The Yellowstone Seminar offers faculty members at AASCU institutions a set of experiences, materials and insights to teach students about how conflicts are adjudicated, managed and resolved in a democracy. Through this Yellowstone Seminar, part of AASCU’s American Democracy Project, faculty members learn new approaches to preparing the next generation of informed, engaged citizens for our democracy. Studying conflict management and resolution contributes substantially to developing skills of citizenship: listening to the views of others; presenting arguments for your own position; engaging in dialogue and deliberation, using critical thinking, seeking common ground rather than polarized positions, etc. However, citizenship skills are also workforce and career skills for the 21st century. These are skills that help students prepare to be fully engaged both as citizens in a democracy and as participants in a global economy.
Throughout the United States, but especially in the West, the question of who will control public lands is a hotly debated topic. The public lands of the West, including national parks, forests, grazing, and prairie lands, are all sites of controversy. The major points of contention are inevitably over use of the public resources. Timber, mining, oil and gas producers, developers, farmers, ranchers, hunters, business owners, recreational users, and environmentalists are all groups who assert claims to influence and use public lands. Yet whose interests have primacy? And in a democracy, how should the interests of all of these groups be addressed and resolved?
For the past ten summers, faculty representatives from participating AASCU institutions have spent a week in Yellowstone National Park with our partner, the Yellowstone Association, studying controversies about wolves, bison, snowmobiles, and grizzlies. To date, more than 180 faculty members from more than 80 campuses have participated in the program. Each summer, the week-long program begins with study of the science and history of the controversies, listening to scientists and park rangers. Then at the end of the week, the faculty participants travel beyond the park boundaries to interview local citizens on both sides of the issues, including political activists, business people, environmentalists and ranchers, as well as representatives from organizations that represent various stakeholders. Faculty then return to their campuses to design programs for students, some focused on the controversies in the Yellowstone ecosystem, others focused on local public land and resource issues.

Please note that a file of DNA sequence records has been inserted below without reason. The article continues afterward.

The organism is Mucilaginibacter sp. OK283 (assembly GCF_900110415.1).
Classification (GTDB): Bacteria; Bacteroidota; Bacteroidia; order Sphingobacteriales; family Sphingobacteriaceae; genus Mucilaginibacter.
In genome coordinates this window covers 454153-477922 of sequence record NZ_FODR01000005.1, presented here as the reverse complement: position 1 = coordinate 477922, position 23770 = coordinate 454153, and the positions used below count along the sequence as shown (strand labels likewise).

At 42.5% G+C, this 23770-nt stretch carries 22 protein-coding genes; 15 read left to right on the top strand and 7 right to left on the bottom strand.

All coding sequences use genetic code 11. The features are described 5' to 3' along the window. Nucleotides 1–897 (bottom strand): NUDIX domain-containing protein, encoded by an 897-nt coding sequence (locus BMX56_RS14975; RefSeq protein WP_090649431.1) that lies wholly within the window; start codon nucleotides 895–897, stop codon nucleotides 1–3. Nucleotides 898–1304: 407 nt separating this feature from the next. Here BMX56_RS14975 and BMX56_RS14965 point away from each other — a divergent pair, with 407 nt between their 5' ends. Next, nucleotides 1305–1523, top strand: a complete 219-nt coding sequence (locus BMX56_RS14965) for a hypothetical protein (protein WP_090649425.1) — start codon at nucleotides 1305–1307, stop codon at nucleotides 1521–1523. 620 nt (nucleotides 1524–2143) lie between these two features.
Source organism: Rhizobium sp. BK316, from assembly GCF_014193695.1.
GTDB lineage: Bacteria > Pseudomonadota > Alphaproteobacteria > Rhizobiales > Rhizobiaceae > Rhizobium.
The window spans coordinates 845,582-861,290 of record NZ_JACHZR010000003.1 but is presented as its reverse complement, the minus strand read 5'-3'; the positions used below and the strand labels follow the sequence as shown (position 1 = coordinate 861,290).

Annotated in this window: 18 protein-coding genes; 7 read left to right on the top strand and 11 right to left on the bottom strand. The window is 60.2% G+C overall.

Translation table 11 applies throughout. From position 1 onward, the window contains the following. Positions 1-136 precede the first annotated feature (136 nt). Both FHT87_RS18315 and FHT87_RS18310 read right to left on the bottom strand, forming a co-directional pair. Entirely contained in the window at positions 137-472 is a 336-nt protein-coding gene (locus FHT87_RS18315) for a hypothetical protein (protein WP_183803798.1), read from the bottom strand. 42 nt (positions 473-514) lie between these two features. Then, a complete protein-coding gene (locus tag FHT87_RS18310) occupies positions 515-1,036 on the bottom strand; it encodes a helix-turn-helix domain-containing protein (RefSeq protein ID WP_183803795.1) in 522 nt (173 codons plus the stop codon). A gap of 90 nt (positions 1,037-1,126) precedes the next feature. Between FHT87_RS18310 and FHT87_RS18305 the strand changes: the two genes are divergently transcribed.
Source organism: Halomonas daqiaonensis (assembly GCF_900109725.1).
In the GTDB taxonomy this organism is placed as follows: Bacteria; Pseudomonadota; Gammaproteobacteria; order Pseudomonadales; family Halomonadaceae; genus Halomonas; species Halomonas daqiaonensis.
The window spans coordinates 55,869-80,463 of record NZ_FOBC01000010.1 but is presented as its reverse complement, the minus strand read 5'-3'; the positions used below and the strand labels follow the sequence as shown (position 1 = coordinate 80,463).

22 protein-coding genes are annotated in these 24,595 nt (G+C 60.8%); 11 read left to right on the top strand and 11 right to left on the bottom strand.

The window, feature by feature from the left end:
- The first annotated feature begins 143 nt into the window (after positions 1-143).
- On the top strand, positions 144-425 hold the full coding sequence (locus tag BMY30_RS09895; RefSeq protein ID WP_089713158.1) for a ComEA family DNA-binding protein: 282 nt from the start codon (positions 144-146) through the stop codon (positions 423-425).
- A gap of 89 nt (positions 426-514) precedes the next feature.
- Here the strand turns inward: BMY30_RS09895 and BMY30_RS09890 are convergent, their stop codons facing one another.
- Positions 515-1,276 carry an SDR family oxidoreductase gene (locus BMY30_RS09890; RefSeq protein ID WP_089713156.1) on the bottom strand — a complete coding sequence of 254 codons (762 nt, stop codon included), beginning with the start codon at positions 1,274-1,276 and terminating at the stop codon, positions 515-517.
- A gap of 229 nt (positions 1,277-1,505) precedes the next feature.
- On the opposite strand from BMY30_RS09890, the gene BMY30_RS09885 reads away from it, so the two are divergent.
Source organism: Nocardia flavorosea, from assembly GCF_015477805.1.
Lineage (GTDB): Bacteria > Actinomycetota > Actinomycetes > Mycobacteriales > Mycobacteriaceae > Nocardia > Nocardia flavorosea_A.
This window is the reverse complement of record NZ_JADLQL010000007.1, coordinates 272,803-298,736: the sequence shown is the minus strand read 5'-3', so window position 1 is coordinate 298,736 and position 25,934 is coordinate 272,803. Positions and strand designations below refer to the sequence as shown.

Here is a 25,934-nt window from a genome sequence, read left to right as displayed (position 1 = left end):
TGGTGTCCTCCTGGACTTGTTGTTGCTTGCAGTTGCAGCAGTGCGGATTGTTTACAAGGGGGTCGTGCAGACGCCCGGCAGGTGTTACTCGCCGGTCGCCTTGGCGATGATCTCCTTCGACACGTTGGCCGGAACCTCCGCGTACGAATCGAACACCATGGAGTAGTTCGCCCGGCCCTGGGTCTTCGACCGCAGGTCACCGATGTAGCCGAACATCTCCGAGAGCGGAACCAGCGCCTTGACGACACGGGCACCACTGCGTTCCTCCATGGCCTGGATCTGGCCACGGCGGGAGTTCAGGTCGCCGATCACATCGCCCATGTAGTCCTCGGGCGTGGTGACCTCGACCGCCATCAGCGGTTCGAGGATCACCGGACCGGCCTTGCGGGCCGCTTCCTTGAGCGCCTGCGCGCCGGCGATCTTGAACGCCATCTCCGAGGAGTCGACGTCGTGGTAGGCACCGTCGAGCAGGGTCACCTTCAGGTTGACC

The 2015 Yellowstone Seminar focuses on controversies over bison, wolves, snowmobiles and grizzlies. The Seminar examines scientific findings, the history of the controversies, and stakeholder responses as we explore how conflict gets managed and resolved in a democracy. In addition, this coming summer we will introduce work that is underway to create a new national course, currently being built by a collaboration of faculty members from different campuses, along with instructional designers, videographers, graphic designers, and other content experts, organized as a not-for-profit initiative through AASCU. Once finished, the course will be made widely available for use on AASCU campuses throughout the United States. AASCU has already created a rich repository of materials, including more than 25 stakeholder interviews, as well as a robust collection of other resources. In addition, we have entered into an agreement with the National Park Service (NPS), which will make available many of the NPS resources for use in the course. Additionally, through our agreement, the National Park Service will offer free access to national parks to students enrolled in this new course.
Over the past ten years, faculty participants in the Yellowstone Seminar have developed a variety of projects and activities for their own students. For example, in 2007, a group of participants created a documentary entitled Mammoth to Mammoth about this initiative. A number of former participants have created their own unique programs in Yellowstone for their own undergraduates. Students led by former Yellowstone Seminar participants have come to Yellowstone during the summer, in fall and spring sessions, and in winter. They have come for as little as three days, and as long as two weeks. Many of the faculty program developers use the services of the Yellowstone Association to assist them as they design and execute their programs. Many other former Yellowstone Seminar participants have created programs on their own campuses and in their own regions about public lands or public resource issues, modeling their program on the Yellowstone Seminar experience. In 2010, the Stewardship of Public Lands: A Handbook for Educators monograph was released, detailing the work of the AASCU institutions as they explore the various issues surrounding the controversies over public lands. This monograph is available for purchase on the AASCU website (see Resources, below).